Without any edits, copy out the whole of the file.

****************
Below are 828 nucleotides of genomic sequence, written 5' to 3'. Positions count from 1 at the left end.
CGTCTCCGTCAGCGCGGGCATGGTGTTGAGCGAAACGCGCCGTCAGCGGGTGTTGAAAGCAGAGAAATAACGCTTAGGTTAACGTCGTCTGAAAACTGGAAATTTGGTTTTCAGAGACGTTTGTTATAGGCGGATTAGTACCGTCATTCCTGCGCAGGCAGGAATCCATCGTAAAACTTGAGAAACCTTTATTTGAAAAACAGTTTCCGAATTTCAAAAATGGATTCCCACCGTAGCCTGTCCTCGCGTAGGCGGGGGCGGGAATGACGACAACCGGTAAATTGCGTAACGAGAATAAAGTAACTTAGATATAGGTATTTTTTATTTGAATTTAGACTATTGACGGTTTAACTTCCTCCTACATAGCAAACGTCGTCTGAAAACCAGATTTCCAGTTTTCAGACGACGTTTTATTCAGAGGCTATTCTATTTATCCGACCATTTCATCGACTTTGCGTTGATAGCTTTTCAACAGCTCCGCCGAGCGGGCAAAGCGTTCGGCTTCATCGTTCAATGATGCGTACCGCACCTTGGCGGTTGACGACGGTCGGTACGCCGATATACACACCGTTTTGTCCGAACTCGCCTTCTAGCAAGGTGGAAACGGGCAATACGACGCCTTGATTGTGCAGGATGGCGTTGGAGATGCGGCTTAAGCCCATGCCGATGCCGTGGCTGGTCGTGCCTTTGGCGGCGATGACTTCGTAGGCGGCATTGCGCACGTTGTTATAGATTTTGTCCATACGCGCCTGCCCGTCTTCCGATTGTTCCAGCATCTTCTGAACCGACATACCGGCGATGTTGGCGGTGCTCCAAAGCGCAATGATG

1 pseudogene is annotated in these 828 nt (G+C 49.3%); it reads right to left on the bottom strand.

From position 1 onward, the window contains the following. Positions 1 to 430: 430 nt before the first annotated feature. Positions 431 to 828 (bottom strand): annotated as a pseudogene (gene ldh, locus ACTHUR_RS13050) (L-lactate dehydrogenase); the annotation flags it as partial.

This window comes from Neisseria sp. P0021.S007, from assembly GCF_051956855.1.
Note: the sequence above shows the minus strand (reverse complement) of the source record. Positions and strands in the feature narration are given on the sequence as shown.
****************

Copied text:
Below are 828 nucleotides of genomic sequence, written 5' to 3'. Positions count from 1 at the left end.
CGTCTCCGTCAGCGCGGGCATGGTGTTGAGCGAAACGCGCCGTCAGCGGGTGTTGAAAGCAGAGAAATAACGCTTAGGTTAACGTCGTCTGAAAACTGGAAATTTGGTTTTCAGAGACGTTTGTTATAGGCGGATTAGTACCGTCATTCCTGCGCAGGCAGGAATCCATCGTAAAACTTGAGAAACCTTTATTTGAAAAACAGTTTCCGAATTTCAAAAATGGATTCCCACCGTAGCCTGTCCTCGCGTAGGCGGGGGCGGGAATGACGACAACCGGTAAATTGCGTAACGAGAATAAAGTAACTTAGATATAGGTATTTTTTATTTGAATTTAGACTATTGACGGTTTAACTTCCTCCTACATAGCAAACGTCGTCTGAAAACCAGATTTCCAGTTTTCAGACGACGTTTTATTCAGAGGCTATTCTATTTATCCGACCATTTCATCGACTTTGCGTTGATAGCTTTTCAACAGCTCCGCCGAGCGGGCAAAGCGTTCGGCTTCATCGTTCAATGATGCGTACCGCACCTTGGCGGTTGACGACGGTCGGTACGCCGATATACACACCGTTTTGTCCGAACTCGCCTTCTAGCAAGGTGGAAACGGGCAATACGACGCCTTGATTGTGCAGGATGGCGTTGGAGATGCGGCTTAAGCCCATGCCGATGCCGTGGCTGGTCGTGCCTTTGGCGGCGATGACTTCGTAGGCGGCATTGCGCACGTTGTTATAGATTTTGTCCATACGCGCCTGCCCGTCTTCCGATTGTTCCAGCATCTTCTGAACCGACATACCGGCGATGTTGGCGGTGCTCCAAAGCGCAATGATG

1 pseudogene is annotated in these 828 nt (G+C 49.3%); it reads right to left on the bottom strand.

From position 1 onward, the window contains the following. Positions 1 to 430: 430 nt before the first annotated feature. Positions 431 to 828 (bottom strand): annotated as a pseudogene (gene ldh, locus ACTHUR_RS13050) (L-lactate dehydrogenase); the annotation flags it as partial.

This window comes from Neisseria sp. P0021.S007, from assembly GCF_051956855.1.
Note: the sequence above shows the minus strand (reverse complement) of the source record. Positions and strands in the feature narration are given on the sequence as shown.